Bhagwan Shree Rajneesh docu-series ‘Wild, Wild Country’ — Yes, It’s That Good

wild_wild_country_posterI really enjoyed the new Netflix docu-series “Wild Wild Country,” which you may have heard about. It was released last month and has been garnering some positive reviews and tons of online buzz.

It’s the story, told over six, hour-long episodes, of the Indian guru Bhagwan Shree Rajneesh and his devotees, known as Rajneeshis.

Thousands of the disciples, from both India and many other countries, followed him from India to the U.S., where they built a commune in the early 1980s outside a tiny town in Central Oregon.

The orange-clad followers clashed with locals and authorities before ultimately…well, you’ll have to give it a watch to see how it ends (if you don’t already know).

Some of the things I loved about the series:

  • The directors, Chapman and MacLain Way, manged to portray sympathetically not just members of the Bhagwan cult, but also the town’s residents, with many long interviews in which participants in the saga shared their first-person accounts. (Many were in the twenties or thirties during the time the events took place, so are now in their fifties or sixties.)
  • The series contains on a ton of contemporaneous footage, from local TV news accounts that aired at the time to what looks like footage shot by Rajneeshis themselves to document goings on at their commune.
  • The music is fantastic, really adding emotional content. (Some reviews I’ve read say the music is too overbearing, but I quite liked it.)

I’ve been digging around to try to learn more about the movement (don’t worry — just out of curiosity, not in a desire to join it!). Here are some resources I’ve found:

Update, April 7: Columbia Journalism Review has an interview with Les Zaitz, the Oregonian investigative reporter featured in the series.

He reveals what it was like report on the story, recounts his trip to India to learn more about Bhagwan and Sheela, and more. The close quote:

I’ve always been struck by just how dangerous and evil some of these people were. I’m not sure the Netflix series has accurately captured that. This was not just a group of people that lost their way. This was a very dangerous group that put a lot of lives at risk.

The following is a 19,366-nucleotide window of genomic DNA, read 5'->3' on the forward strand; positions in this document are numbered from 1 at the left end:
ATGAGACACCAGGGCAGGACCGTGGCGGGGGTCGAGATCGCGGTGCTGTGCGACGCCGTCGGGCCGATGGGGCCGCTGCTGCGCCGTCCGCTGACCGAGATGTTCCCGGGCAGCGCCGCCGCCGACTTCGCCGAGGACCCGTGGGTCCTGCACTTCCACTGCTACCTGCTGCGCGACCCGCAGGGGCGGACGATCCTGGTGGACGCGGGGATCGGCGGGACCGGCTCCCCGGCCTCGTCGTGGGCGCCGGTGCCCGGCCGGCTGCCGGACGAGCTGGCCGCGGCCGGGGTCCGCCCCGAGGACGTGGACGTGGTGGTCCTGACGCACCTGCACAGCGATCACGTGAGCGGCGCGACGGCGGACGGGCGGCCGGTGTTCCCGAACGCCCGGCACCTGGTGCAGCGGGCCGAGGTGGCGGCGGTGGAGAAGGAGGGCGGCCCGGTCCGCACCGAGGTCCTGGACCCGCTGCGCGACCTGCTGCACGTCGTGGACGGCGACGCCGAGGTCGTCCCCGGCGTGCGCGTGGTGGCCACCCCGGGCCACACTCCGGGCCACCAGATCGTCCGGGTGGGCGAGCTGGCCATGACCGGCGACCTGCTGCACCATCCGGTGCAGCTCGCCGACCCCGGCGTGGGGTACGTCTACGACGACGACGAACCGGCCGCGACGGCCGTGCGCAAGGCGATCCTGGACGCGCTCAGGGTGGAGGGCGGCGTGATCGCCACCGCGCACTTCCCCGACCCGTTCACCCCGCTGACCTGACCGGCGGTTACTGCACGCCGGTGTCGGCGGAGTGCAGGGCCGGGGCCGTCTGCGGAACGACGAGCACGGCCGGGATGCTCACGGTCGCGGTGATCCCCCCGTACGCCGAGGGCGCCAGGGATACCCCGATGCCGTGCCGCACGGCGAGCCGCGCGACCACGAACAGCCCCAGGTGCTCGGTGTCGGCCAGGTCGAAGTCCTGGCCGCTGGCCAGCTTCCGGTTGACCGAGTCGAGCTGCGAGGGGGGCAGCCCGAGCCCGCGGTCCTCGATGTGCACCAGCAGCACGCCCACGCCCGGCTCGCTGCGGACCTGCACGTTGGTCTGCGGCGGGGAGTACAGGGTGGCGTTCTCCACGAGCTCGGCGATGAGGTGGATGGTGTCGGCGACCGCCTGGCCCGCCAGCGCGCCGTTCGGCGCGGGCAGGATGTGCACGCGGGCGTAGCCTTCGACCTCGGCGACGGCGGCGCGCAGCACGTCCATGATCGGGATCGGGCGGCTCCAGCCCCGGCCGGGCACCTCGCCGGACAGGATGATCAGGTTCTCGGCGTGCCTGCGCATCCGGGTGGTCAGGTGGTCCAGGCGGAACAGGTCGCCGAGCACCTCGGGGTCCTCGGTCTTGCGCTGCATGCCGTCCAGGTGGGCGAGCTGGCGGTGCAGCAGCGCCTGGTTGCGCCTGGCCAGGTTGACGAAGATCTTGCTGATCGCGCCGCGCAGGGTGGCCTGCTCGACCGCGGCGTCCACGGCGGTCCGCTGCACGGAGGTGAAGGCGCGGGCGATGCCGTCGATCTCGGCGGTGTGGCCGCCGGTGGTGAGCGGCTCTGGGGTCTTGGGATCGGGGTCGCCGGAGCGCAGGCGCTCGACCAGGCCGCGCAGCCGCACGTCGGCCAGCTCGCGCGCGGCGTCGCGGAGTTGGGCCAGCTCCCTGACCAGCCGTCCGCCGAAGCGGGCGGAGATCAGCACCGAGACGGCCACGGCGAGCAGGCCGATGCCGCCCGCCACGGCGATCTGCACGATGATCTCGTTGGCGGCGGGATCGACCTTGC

2 replies on “Bhagwan Shree Rajneesh docu-series ‘Wild, Wild Country’ — Yes, It’s That Good”

Just finished the series – totally agree on the music – it lent the story tremendous depth. Though as an “impressionist” documentary, it was frustratingly short on keeping a coherent timeline and left some of my bigger questions unanswered:
– how exactly did the ashram staff extract money from all these foolish over-educated white hippies? the only example I gleaned was the ironic case of the member whose parent had died in the Jonestown massacre leaving a sizable insurance policy which was signed over to the Bhagwan)
– drugs – were they rampant or absent? Either case would be a remarkable.
Some of the editing was so good that the interview audio from 30 years later seemed to perfectly splice with the news footage. Really a tremendous document about a bizarre episode that nonetheless forced important questions about social tolerance and organization.

All great questions, Matt. I chatted with a pal here in India about the monetary aspect, and he pointed out that the Bhagwan was an established figure here for many years — like a decade — before setting out for Oregon. So perhaps if he had tens of millions of supporters, and they each donated funds for years, he could built up quite a fortune.

On the issue of drugs, it’s true that there wasn’t much mention; perhaps the figures from the commune only agreed to participate in interviews if certain subjects weren’t discussed. Who knows. Meanwhile, I have heard rumblings online from Oregonians present during the episode that the show actually paints a much more favorite portrait of the cult than they would have liked, glossing over issues like the attempted murders and poisonings, FWIF. They were discussed in the doc, but perhaps not given the weight some would have preferred.

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